Water Supply & Demand Project

Water Supply & Demand Project

Okanagan Basin

There are many compelling reasons to study water supply and demand in the Okanagan Basin:

  • All life needs water to survive – plants and animals
  • Our communities are connected by the lakes, the streams, even the water that flows underground
  • Our economy and the health of those in our region are affected by shortages and pollution
  • We can only use what is replenished

About the Project
In 2010, the Okanagan Basin Water Board (OBWB) released a report on its Water Supply and Demand (WSD) Project – the most advanced water resource assessment ever conducted in Canada at the time, to estimate Okanagan water availability, taking into account climate change and population growth.

The Project included studies on groundwater, stream-flows, environmental water needs, and water use – balancing water supplies and water demands through a computer accounting model, and used data from 2006 to 2009.

Since then, between 2015 and 2018, the Water Board conducted additional research to increase the accuracy of the estimate for residential water use, compiling water meter data from communities in the North, Central and South Okanagan, to determine where Okanagan water is used and when.

A final report [LINK COMING SOON!] was drafted in 2019. Among its findings:

The average Okanagan household uses 1,032 litres of water each day.

The Okanagan Water Supply and Demand Project seeks to answer these questions:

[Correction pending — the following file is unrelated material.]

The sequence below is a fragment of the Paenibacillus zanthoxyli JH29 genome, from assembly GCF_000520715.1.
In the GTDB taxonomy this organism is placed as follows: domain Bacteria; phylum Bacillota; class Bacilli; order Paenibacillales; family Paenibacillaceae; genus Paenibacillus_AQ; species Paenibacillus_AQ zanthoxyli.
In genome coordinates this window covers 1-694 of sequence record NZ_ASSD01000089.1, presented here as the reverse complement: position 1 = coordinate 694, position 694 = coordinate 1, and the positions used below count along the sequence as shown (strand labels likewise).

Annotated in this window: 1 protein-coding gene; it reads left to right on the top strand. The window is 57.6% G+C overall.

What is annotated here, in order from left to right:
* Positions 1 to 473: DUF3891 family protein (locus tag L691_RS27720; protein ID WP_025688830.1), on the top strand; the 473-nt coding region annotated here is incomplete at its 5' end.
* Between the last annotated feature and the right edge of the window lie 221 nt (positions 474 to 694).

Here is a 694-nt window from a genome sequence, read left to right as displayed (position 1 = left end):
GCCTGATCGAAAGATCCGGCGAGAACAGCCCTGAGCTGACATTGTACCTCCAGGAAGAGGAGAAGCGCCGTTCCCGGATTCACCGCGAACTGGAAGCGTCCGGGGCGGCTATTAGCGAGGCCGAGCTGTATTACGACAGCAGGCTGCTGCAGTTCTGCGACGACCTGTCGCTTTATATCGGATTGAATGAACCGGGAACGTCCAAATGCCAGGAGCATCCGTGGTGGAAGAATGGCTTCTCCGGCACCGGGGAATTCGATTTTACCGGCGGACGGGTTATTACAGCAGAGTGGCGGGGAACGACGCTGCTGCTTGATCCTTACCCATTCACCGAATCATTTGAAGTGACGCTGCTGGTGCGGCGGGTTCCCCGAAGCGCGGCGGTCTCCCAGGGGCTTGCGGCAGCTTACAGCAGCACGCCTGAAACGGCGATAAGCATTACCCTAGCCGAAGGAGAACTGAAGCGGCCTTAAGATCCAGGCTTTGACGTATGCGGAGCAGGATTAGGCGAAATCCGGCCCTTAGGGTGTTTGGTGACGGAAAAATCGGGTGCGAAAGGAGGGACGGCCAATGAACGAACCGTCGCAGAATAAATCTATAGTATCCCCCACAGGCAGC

• Is our water over-allocated?
  • How do we protect groundwater?
  • How will we share during shortages?
  • How do we reduce risks to water quality?
  • How can we be more water efficient?
  • How much water do we have?
  • What does the future hold?
Okanagan Basin Water Cycle (click to enlarge)

Why study the Okanagan Basin?
The Okanagan has the lowest per person water supply in Canada. (Source: Statistics Canada, Human Activity and the Environment: Annual Statistics 2003. Catalogue no. 16-201-XIE, p. 8.) It also has one of the fastest growing populations in Canada and, like elsewhere, is vulnerable to climate change.

Our economy, and in particular, major industries such as agriculture and tourism, depend on the health of our water resources. Prior to the 2010 WSD project, the last comprehensive water assessment in the Okanagan was completed in 1974. Since then, population growth has outstripped all predictions and our water management technologies have greatly improved.

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